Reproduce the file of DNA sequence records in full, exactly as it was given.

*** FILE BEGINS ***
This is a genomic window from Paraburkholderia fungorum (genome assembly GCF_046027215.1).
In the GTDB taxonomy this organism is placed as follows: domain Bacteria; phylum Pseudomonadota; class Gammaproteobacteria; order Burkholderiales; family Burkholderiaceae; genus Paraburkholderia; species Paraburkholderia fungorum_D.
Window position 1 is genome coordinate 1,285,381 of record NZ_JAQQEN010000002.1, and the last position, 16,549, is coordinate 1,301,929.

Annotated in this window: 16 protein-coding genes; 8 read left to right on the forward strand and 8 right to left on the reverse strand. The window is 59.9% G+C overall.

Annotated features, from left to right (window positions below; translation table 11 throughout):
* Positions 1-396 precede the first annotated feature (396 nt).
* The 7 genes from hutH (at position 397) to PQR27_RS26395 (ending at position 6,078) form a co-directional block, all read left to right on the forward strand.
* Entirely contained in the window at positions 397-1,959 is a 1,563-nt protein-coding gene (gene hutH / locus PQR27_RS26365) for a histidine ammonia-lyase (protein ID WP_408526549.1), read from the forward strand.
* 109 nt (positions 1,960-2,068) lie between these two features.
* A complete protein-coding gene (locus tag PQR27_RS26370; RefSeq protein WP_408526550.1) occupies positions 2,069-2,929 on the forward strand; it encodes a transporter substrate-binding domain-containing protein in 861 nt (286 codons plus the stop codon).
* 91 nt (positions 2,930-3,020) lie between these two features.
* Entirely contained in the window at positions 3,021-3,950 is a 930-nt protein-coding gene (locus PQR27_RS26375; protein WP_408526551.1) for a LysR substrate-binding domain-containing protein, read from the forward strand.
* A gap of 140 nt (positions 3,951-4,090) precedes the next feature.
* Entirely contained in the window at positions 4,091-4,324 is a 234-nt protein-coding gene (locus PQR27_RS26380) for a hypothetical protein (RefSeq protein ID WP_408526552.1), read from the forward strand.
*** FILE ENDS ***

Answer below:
This is a genomic window from Paraburkholderia fungorum (genome assembly GCF_046027215.1).
In the GTDB taxonomy this organism is placed as follows: domain Bacteria; phylum Pseudomonadota; class Gammaproteobacteria; order Burkholderiales; family Burkholderiaceae; genus Paraburkholderia; species Paraburkholderia fungorum_D.
Window position 1 is genome coordinate 1,285,381 of record NZ_JAQQEN010000002.1, and the last position, 16,549, is coordinate 1,301,929.

Annotated in this window: 16 protein-coding genes; 8 read left to right on the forward strand and 8 right to left on the reverse strand. The window is 59.9% G+C overall.

Annotated features, from left to right (window positions below; translation table 11 throughout):
* Positions 1-396 precede the first annotated feature (396 nt).
* The 7 genes from hutH (at position 397) to PQR27_RS26395 (ending at position 6,078) form a co-directional block, all read left to right on the forward strand.
* Entirely contained in the window at positions 397-1,959 is a 1,563-nt protein-coding gene (gene hutH / locus PQR27_RS26365) for a histidine ammonia-lyase (protein ID WP_408526549.1), read from the forward strand.
* 109 nt (positions 1,960-2,068) lie between these two features.
* A complete protein-coding gene (locus tag PQR27_RS26370; RefSeq protein WP_408526550.1) occupies positions 2,069-2,929 on the forward strand; it encodes a transporter substrate-binding domain-containing protein in 861 nt (286 codons plus the stop codon).
* 91 nt (positions 2,930-3,020) lie between these two features.
* Entirely contained in the window at positions 3,021-3,950 is a 930-nt protein-coding gene (locus PQR27_RS26375; protein WP_408526551.1) for a LysR substrate-binding domain-containing protein, read from the forward strand.
* A gap of 140 nt (positions 3,951-4,090) precedes the next feature.
* Entirely contained in the window at positions 4,091-4,324 is a 234-nt protein-coding gene (locus PQR27_RS26380) for a hypothetical protein (RefSeq protein ID WP_408526552.1), read from the forward strand.